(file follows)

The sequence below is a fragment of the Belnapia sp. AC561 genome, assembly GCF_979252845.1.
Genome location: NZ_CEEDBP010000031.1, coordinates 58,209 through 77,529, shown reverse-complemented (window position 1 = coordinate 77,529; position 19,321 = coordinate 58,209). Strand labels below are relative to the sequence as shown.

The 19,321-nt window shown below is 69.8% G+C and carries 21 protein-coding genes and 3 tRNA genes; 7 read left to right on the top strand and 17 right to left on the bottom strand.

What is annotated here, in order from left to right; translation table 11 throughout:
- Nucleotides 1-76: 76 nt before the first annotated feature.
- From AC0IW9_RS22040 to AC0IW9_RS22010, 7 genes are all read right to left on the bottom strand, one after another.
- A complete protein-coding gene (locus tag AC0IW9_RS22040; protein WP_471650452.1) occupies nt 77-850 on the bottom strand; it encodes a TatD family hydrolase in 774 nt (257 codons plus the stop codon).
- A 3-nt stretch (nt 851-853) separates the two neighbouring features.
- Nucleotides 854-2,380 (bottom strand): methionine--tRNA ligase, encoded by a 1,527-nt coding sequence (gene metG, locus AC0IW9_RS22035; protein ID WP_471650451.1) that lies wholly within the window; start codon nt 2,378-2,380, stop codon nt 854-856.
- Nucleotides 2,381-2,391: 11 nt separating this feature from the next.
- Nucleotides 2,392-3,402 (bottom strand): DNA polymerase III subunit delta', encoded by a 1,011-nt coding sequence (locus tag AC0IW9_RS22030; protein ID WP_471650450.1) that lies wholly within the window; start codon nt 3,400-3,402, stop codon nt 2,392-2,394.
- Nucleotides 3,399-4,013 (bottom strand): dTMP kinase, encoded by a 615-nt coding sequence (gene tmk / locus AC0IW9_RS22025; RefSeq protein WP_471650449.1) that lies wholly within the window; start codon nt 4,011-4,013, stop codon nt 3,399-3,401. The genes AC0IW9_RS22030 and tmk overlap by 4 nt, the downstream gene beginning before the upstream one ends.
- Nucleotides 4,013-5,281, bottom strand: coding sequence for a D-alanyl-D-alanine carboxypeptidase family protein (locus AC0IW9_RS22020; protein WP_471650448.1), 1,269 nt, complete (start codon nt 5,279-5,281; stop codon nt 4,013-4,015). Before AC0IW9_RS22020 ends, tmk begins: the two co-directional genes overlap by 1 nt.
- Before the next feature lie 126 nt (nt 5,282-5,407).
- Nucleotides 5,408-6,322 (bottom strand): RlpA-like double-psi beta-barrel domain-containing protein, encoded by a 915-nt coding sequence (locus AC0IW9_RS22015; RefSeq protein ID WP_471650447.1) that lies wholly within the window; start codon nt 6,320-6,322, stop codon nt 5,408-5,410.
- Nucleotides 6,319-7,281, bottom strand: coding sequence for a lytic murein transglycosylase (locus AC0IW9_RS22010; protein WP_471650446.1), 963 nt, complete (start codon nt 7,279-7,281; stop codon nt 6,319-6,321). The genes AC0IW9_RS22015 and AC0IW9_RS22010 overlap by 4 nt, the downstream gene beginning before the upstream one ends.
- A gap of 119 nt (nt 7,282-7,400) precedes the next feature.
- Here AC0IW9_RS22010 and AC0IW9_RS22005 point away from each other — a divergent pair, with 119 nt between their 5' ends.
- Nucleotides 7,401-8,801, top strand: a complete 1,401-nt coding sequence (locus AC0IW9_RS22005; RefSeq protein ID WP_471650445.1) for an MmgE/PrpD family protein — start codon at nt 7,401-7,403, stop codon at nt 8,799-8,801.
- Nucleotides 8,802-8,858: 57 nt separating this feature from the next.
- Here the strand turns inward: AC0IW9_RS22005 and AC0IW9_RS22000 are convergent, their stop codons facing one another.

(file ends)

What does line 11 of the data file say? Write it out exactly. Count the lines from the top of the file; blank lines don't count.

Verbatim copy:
- Nucleotides 2,392-3,402 (bottom strand): DNA polymerase III subunit delta', encoded by a 1,011-nt coding sequence (locus tag AC0IW9_RS22030; protein ID WP_471650450.1) that lies wholly within the window; start codon nt 3,400-3,402, stop codon nt 2,392-2,394.